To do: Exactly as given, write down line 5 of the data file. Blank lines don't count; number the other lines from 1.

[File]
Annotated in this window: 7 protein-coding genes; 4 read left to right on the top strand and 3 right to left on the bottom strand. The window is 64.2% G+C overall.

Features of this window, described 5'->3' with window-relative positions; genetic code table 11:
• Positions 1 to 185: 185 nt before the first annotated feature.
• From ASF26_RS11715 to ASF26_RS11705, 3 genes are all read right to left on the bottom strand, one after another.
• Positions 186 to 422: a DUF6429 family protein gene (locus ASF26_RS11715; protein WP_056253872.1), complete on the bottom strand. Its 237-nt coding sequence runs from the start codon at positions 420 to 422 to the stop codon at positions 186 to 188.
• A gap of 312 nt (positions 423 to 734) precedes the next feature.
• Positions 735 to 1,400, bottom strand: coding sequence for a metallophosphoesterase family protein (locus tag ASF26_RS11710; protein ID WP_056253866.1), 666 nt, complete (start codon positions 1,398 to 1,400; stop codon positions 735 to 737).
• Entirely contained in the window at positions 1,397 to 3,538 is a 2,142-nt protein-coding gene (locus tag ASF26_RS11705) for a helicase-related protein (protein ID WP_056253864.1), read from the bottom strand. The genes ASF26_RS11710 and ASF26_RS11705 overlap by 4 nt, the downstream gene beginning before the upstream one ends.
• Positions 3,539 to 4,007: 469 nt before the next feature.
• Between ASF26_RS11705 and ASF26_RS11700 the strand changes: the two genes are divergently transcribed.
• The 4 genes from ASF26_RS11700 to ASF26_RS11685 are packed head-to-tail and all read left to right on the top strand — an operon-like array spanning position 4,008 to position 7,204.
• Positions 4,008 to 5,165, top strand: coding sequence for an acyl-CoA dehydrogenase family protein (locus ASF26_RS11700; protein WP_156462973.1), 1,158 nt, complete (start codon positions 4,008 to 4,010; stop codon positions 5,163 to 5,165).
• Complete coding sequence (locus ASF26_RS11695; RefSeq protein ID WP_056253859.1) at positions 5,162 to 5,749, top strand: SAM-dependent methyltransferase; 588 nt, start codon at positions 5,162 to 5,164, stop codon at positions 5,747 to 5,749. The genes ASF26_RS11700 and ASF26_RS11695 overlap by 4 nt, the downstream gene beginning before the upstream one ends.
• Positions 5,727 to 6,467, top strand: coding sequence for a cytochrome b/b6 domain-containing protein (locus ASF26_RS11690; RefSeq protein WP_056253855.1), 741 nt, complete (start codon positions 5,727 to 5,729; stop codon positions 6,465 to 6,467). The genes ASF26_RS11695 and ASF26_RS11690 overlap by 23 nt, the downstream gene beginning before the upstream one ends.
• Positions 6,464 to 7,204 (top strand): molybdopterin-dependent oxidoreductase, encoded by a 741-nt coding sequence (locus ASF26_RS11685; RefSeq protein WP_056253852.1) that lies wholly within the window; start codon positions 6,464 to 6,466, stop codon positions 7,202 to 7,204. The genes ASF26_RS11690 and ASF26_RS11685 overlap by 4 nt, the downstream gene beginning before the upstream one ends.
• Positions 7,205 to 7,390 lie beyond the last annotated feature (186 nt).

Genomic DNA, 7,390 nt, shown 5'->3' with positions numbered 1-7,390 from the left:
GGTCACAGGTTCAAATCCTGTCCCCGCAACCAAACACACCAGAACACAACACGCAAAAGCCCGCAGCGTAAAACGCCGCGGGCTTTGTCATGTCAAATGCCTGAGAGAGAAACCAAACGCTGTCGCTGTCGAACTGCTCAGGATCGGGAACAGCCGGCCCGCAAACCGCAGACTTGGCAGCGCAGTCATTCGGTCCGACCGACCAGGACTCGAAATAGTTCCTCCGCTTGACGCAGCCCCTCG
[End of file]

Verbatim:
• Positions 186 to 422: a DUF6429 family protein gene (locus ASF26_RS11715; protein WP_056253872.1), complete on the bottom strand. Its 237-nt coding sequence runs from the start codon at positions 420 to 422 to the stop codon at positions 186 to 188.